[2] The BOLERO 2 phase III trial was funded by Novartis Pharmaceuticals.

Saffina Rana | EurekAlert!
Further information:

More articles from Health and Medicine:

nachricht Resolving the mystery of preeclampsia
21.10.2016 | Universitätsklinikum Magdeburg

nachricht New potential cancer treatment using microwaves to target deep tumors
12.10.2016 | University of Texas at Arlington

All articles from Health and Medicine >>>

The most recent press releases about innovation >>>

Die letzten 5 Focus-News des innovations-reports im Überblick:

Im Focus: New 3-D wiring technique brings scalable quantum computers closer to reality

Researchers from the Institute for Quantum Computing (IQC) at the University of Waterloo led the development of a new extensible wiring technique capable of controlling superconducting quantum bits, representing a significant step towards to the realization of a scalable quantum computer.

"The quantum socket is a wiring method that uses three-dimensional wires based on spring-loaded pins to address individual qubits," said Jeremy Béjanin, a PhD...

Im Focus: Scientists develop a semiconductor nanocomposite material that moves in response to light

In a paper in Scientific Reports, a research team at Worcester Polytechnic Institute describes a novel light-activated phenomenon that could become the basis for applications as diverse as microscopic robotic grippers and more efficient solar cells.

A research team at Worcester Polytechnic Institute (WPI) has developed a revolutionary, light-activated semiconductor nanocomposite material that can be used...

Im Focus: Diamonds aren't forever: Sandia, Harvard team create first quantum computer bridge

By forcefully embedding two silicon atoms in a diamond matrix, Sandia researchers have demonstrated for the first time on a single chip all the components needed to create a quantum bridge to link quantum computers together.

"People have already built small quantum computers," says Sandia researcher Ryan Camacho. "Maybe the first useful one won't be a single giant quantum computer...

Im Focus: New Products - Highlights of COMPAMED 2016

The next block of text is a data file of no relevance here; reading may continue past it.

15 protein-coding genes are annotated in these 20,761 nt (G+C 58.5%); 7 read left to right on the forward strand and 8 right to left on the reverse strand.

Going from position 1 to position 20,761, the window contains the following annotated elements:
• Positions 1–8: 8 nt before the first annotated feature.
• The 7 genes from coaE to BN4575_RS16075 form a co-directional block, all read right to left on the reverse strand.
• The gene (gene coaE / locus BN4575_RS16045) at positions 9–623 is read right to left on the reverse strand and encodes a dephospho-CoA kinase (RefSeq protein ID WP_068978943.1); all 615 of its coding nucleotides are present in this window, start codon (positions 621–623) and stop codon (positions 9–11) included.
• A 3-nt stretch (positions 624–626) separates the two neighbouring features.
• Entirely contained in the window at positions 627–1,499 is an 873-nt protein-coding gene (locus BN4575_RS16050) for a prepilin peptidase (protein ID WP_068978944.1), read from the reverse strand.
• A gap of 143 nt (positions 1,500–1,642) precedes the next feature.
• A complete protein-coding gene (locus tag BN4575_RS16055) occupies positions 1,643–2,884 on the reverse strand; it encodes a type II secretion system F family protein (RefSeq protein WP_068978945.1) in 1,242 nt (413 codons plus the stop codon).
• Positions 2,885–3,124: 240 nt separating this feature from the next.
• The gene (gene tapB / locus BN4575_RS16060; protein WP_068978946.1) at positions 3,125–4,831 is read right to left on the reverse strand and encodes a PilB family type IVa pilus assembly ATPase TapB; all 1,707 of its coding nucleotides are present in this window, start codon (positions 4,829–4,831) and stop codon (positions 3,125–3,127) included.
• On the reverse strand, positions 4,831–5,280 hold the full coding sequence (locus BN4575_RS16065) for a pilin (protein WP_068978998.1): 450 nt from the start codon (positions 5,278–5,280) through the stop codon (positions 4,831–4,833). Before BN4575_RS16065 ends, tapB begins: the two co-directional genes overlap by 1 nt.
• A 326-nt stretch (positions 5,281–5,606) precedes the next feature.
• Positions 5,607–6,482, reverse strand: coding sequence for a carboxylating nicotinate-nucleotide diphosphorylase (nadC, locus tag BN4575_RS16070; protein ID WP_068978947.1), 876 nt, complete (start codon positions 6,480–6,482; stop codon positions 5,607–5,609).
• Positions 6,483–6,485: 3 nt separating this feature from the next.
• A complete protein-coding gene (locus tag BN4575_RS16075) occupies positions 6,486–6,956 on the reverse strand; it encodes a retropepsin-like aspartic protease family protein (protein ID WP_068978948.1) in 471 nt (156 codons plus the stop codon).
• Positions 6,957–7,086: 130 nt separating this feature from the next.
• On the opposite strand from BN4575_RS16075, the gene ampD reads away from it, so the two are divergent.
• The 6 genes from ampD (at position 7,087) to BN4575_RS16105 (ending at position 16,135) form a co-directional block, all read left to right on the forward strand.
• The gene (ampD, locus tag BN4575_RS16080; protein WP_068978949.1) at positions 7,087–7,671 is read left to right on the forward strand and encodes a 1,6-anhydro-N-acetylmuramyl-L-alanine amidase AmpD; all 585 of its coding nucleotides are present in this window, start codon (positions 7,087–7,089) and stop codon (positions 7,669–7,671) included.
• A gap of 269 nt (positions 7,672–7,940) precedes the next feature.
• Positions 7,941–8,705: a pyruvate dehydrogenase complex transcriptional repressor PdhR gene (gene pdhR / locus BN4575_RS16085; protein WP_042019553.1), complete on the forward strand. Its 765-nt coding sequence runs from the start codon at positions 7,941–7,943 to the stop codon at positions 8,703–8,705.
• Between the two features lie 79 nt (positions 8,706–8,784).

COMPAMED has become the leading international marketplace for suppliers of medical manufacturing. The trade fair, which takes place every November and is co-located to MEDICA in Dusseldorf, has been steadily growing over the past years and shows that medical technology remains a rapidly growing market.

In 2016, the joint pavilion by the IVAM Microtechnology Network, the Product Market “High-tech for Medical Devices”, will be located in Hall 8a again and will...

Im Focus: Ultra-thin ferroelectric material for next-generation electronics

'Ferroelectric' materials can switch between different states of electrical polarization in response to an external electric field. This flexibility means they show promise for many applications, for example in electronic devices and computer memory. Current ferroelectric materials are highly valued for their thermal and chemical stability and rapid electro-mechanical responses, but creating a material that is scalable down to the tiny sizes needed for technologies like silicon-based semiconductors (Si-based CMOS) has proven challenging.

Now, Hiroshi Funakubo and co-workers at the Tokyo Institute of Technology, in collaboration with researchers across Japan, have conducted experiments to...

All Focus news of the innovation-report >>>



Event News

#IC2S2: When Social Science meets Computer Science - GESIS will host the IC2S2 conference 2017

14.10.2016 | Event News

Agricultural Trade Developments and Potentials in Central Asia and the South Caucasus

14.10.2016 | Event News

World Health Summit – Day Three: A Call to Action

12.10.2016 | Event News

Latest News

Resolving the mystery of preeclampsia

21.10.2016 | Health and Medicine

Stanford researchers create new special-purpose computer that may someday save us billions

21.10.2016 | Information Technology

From ancient fossils to future cars

21.10.2016 | Materials Sciences

More VideoLinks >>>